2. Public Health Service. Healthy people 2000: national health promotion and disease prevention objectives -- full report, with commentary. Washington, DC: US Department of Health and Human Services, Public Health Service, 1991; DHHS publication no. (PHS)91-50212.

  3. Shah BV. SESUDAAN: Standardized errors programs for computing of standardized rates from sample survey data. Research Triangle Park, North Carolina: Research Triangle Institute, 1981.

  4. Shah BV, Folsom RE, Harrell FE, Dillard CN. RTILOGIT: procedure for logistic regression on survey data. Research Triangle Park, North Carolina: Research Triangle Institute, 1984.

  5. Shea S, Misra D, Ehrlich MH, Field L, Francis CK. Predisposing factors for severe, uncontrolled hypertension in an inner-city minority population. N Engl J Med 1992;327:776-81.

  6. Treatment of Mild Hypertension Research Group. The Treatment of Mild Hypertension Study: a randomized, placebo-controlled trial of a nutritional-hygienic regime along with various drug monotherapies. Arch Intern Med 1991;151:1413-23.

  7. Wasertheil-Smoller S, Blaufox MD, Oberman AS, Langford HG, Davis BR, Wylie-Rosett J. The Trial of Antihypertensive Interventions and Management (TAIM) Study: adequate weight loss, alone and combined with drug therapy in the treatment of mild hypertension. Arch Intern Med 1992;152:131-6.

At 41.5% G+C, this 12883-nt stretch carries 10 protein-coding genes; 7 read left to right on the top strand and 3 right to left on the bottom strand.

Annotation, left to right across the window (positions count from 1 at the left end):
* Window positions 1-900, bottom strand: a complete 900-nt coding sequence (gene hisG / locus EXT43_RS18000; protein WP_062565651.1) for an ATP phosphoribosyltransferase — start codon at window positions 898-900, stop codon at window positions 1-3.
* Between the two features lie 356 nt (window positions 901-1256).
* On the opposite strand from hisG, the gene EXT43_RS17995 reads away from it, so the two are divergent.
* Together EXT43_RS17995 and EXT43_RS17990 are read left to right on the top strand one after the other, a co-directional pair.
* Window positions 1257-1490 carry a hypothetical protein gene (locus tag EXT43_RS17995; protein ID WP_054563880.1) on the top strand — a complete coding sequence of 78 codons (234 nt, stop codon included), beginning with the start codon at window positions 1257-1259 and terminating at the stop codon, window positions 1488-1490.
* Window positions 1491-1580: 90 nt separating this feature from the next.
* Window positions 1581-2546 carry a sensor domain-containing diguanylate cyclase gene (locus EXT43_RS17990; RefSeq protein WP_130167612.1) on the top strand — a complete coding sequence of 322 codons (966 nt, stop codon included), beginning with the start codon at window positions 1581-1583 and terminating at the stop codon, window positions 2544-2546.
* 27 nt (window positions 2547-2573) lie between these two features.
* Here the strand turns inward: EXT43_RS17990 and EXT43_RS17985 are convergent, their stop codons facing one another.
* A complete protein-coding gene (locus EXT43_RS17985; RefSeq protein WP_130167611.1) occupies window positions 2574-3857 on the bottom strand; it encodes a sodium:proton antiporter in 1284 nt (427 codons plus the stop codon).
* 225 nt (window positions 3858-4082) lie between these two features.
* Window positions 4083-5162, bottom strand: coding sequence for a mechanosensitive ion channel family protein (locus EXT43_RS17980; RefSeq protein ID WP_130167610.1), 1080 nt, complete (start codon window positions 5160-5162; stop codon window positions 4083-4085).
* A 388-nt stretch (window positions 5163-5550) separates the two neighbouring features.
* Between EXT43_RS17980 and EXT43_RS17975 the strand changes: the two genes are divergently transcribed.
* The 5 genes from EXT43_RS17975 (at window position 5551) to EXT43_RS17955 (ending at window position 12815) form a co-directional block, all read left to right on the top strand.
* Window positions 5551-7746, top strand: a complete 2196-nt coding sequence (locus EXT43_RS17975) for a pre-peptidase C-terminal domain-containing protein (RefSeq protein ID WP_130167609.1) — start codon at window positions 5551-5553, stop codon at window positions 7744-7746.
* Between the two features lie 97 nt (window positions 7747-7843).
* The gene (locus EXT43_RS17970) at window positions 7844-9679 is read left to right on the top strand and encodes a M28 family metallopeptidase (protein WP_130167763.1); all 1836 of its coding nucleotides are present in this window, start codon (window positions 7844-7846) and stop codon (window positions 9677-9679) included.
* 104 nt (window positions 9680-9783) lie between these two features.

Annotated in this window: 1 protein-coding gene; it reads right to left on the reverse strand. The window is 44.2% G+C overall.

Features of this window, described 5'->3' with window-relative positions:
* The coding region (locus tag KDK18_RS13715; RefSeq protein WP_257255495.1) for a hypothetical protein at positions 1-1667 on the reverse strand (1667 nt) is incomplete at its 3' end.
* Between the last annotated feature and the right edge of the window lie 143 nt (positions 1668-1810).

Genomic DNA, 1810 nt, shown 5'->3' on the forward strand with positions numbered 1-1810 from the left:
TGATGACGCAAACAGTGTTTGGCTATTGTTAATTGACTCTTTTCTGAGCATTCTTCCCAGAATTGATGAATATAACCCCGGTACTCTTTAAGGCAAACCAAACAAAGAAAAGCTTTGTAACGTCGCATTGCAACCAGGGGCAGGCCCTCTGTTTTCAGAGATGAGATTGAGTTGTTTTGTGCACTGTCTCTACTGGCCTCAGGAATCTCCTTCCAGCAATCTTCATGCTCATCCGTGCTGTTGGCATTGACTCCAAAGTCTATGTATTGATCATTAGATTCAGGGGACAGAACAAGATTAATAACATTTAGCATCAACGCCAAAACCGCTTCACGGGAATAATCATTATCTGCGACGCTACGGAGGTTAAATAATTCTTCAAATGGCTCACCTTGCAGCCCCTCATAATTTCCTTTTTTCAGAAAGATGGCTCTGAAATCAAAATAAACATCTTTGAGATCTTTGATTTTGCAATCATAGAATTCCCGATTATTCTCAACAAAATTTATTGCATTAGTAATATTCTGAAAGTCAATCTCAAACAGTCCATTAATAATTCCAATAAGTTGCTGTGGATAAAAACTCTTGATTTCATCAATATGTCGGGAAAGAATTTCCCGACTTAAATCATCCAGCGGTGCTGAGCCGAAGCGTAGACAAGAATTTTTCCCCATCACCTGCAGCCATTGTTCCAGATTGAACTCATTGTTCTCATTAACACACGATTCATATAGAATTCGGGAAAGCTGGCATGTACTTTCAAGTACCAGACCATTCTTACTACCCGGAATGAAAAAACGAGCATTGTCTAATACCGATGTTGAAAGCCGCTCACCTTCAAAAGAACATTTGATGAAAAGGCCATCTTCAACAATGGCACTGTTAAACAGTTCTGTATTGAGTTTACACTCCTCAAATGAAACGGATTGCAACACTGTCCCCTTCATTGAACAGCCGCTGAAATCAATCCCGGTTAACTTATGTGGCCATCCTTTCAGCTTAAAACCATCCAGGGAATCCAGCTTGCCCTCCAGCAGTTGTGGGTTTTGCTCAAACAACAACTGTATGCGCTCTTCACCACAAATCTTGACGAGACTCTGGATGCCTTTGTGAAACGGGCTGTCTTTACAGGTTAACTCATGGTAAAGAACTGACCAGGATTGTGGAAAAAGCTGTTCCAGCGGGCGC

8. Henry RC, Ogle KS, Snellman LA. Preventive medicine: physician practices, beliefs, and perceived barriers for implementation. Fam Med 1992;19:110-3.

* Objectives for this subpopulation of young men were established only for whites and blacks because data were not available for other racial/ethnic groups.


Table_1
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TABLE 1. Percentage of adults with hypertension advised and taking action to control
blood pressure -- United States, National Health Interview Survey, 1990
======================================================================================
                             Advised       Taking action     Compliance *
Physician                 ------------     --------------    ------------
  recommendation           No.     %        No.      %            %
-------------------------------------------------------------------------
Antihypertensive
  medication              6349  (73.0)     4862    (55.9)       (76.6)
Decrease salt intake      5905  (67.9)     5270    (60.6)       (89.2)
Decrease weight           3966  (45.6)     2670    (30.7)       (67.3)
Exercise                  4166  (47.9)     2653    (32.8)       (68.5)
Any +                     7714  (88.7)     6958    (80.0)       (90.2)
------------------------------------------------------------------------

* The number of persons who are currently taking action divided by the total
  number of persons advised to take action, multiplied by 100.
+ Defined as antihypertensive medication, decreased salt intake, decrease weight,
  or exercise.
======================================================================================

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Table_2
Note: To print large tables and graphs users may have to change their printer settings to landscape and use a small font size.

TABLE 2. Factors associated with taking action * to control blood pressure --
United States, National Health Interview Survey, 1990